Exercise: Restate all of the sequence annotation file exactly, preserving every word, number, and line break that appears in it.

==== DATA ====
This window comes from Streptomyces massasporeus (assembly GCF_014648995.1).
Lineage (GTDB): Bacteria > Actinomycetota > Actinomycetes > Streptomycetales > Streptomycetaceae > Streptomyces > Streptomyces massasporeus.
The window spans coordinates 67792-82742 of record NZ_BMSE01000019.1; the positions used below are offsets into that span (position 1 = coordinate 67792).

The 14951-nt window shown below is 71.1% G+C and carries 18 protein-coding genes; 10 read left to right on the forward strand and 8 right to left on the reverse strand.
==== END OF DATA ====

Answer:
This window comes from Streptomyces massasporeus (assembly GCF_014648995.1).
Lineage (GTDB): Bacteria > Actinomycetota > Actinomycetes > Streptomycetales > Streptomycetaceae > Streptomyces > Streptomyces massasporeus.
The window spans coordinates 67792-82742 of record NZ_BMSE01000019.1; the positions used below are offsets into that span (position 1 = coordinate 67792).

The 14951-nt window shown below is 71.1% G+C and carries 18 protein-coding genes; 10 read left to right on the forward strand and 8 right to left on the reverse strand.